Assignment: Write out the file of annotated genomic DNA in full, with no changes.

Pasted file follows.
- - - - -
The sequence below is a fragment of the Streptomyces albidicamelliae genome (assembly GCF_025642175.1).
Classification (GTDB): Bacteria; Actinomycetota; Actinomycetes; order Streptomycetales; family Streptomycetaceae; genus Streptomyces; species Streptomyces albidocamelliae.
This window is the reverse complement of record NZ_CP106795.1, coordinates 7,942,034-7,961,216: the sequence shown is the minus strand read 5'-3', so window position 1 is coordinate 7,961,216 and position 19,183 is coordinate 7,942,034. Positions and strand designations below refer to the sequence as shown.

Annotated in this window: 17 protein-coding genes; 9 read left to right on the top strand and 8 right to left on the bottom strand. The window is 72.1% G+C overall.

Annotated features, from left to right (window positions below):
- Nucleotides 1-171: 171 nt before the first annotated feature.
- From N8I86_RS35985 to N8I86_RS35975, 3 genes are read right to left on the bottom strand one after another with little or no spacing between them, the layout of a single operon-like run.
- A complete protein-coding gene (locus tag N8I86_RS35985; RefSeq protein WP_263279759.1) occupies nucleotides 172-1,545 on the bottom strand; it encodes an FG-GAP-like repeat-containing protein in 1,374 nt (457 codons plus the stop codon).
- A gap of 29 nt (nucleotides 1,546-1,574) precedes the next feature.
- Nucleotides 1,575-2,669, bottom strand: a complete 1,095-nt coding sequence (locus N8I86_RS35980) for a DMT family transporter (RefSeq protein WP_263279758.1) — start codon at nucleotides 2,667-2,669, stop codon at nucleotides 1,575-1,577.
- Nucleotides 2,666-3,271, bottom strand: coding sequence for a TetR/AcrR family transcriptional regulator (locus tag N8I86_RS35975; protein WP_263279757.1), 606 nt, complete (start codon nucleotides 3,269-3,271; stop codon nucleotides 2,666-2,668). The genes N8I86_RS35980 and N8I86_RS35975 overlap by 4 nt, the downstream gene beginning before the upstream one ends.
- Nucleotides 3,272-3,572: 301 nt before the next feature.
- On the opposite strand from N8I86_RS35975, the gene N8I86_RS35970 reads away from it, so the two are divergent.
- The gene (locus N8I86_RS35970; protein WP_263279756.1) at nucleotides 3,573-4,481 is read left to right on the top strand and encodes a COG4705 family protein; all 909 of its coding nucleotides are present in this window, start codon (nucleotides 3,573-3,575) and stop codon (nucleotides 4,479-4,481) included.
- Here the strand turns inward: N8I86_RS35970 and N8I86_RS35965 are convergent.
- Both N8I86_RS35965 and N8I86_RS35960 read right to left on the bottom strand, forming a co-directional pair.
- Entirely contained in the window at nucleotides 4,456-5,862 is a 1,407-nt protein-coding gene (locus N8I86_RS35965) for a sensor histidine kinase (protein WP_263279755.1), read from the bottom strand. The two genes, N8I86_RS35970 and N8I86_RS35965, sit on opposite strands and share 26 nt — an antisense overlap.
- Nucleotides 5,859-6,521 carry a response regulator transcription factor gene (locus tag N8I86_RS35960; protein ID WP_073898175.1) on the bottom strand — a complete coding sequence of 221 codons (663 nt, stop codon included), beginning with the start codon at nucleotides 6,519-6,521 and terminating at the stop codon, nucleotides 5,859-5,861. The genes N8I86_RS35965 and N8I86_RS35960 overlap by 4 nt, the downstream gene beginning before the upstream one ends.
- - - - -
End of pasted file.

The sequence below is a fragment of the Streptomyces albidicamelliae genome (assembly GCF_025642175.1).
Classification (GTDB): Bacteria; Actinomycetota; Actinomycetes; order Streptomycetales; family Streptomycetaceae; genus Streptomyces; species Streptomyces albidocamelliae.
This window is the reverse complement of record NZ_CP106795.1, coordinates 7,942,034-7,961,216: the sequence shown is the minus strand read 5'-3', so window position 1 is coordinate 7,961,216 and position 19,183 is coordinate 7,942,034. Positions and strand designations below refer to the sequence as shown.

Annotated in this window: 17 protein-coding genes; 9 read left to right on the top strand and 8 right to left on the bottom strand. The window is 72.1% G+C overall.

Annotated features, from left to right (window positions below):
- Nucleotides 1-171: 171 nt before the first annotated feature.
- From N8I86_RS35985 to N8I86_RS35975, 3 genes are read right to left on the bottom strand one after another with little or no spacing between them, the layout of a single operon-like run.
- A complete protein-coding gene (locus tag N8I86_RS35985; RefSeq protein WP_263279759.1) occupies nucleotides 172-1,545 on the bottom strand; it encodes an FG-GAP-like repeat-containing protein in 1,374 nt (457 codons plus the stop codon).
- A gap of 29 nt (nucleotides 1,546-1,574) precedes the next feature.
- Nucleotides 1,575-2,669, bottom strand: a complete 1,095-nt coding sequence (locus N8I86_RS35980) for a DMT family transporter (RefSeq protein WP_263279758.1) — start codon at nucleotides 2,667-2,669, stop codon at nucleotides 1,575-1,577.
- Nucleotides 2,666-3,271, bottom strand: coding sequence for a TetR/AcrR family transcriptional regulator (locus tag N8I86_RS35975; protein WP_263279757.1), 606 nt, complete (start codon nucleotides 3,269-3,271; stop codon nucleotides 2,666-2,668). The genes N8I86_RS35980 and N8I86_RS35975 overlap by 4 nt, the downstream gene beginning before the upstream one ends.
- Nucleotides 3,272-3,572: 301 nt before the next feature.
- On the opposite strand from N8I86_RS35975, the gene N8I86_RS35970 reads away from it, so the two are divergent.
- The gene (locus N8I86_RS35970; protein WP_263279756.1) at nucleotides 3,573-4,481 is read left to right on the top strand and encodes a COG4705 family protein; all 909 of its coding nucleotides are present in this window, start codon (nucleotides 3,573-3,575) and stop codon (nucleotides 4,479-4,481) included.
- Here the strand turns inward: N8I86_RS35970 and N8I86_RS35965 are convergent.
- Both N8I86_RS35965 and N8I86_RS35960 read right to left on the bottom strand, forming a co-directional pair.
- Entirely contained in the window at nucleotides 4,456-5,862 is a 1,407-nt protein-coding gene (locus N8I86_RS35965) for a sensor histidine kinase (protein WP_263279755.1), read from the bottom strand. The two genes, N8I86_RS35970 and N8I86_RS35965, sit on opposite strands and share 26 nt — an antisense overlap.
- Nucleotides 5,859-6,521 carry a response regulator transcription factor gene (locus tag N8I86_RS35960; protein ID WP_073898175.1) on the bottom strand — a complete coding sequence of 221 codons (663 nt, stop codon included), beginning with the start codon at nucleotides 6,519-6,521 and terminating at the stop codon, nucleotides 5,859-5,861. The genes N8I86_RS35965 and N8I86_RS35960 overlap by 4 nt, the downstream gene beginning before the upstream one ends.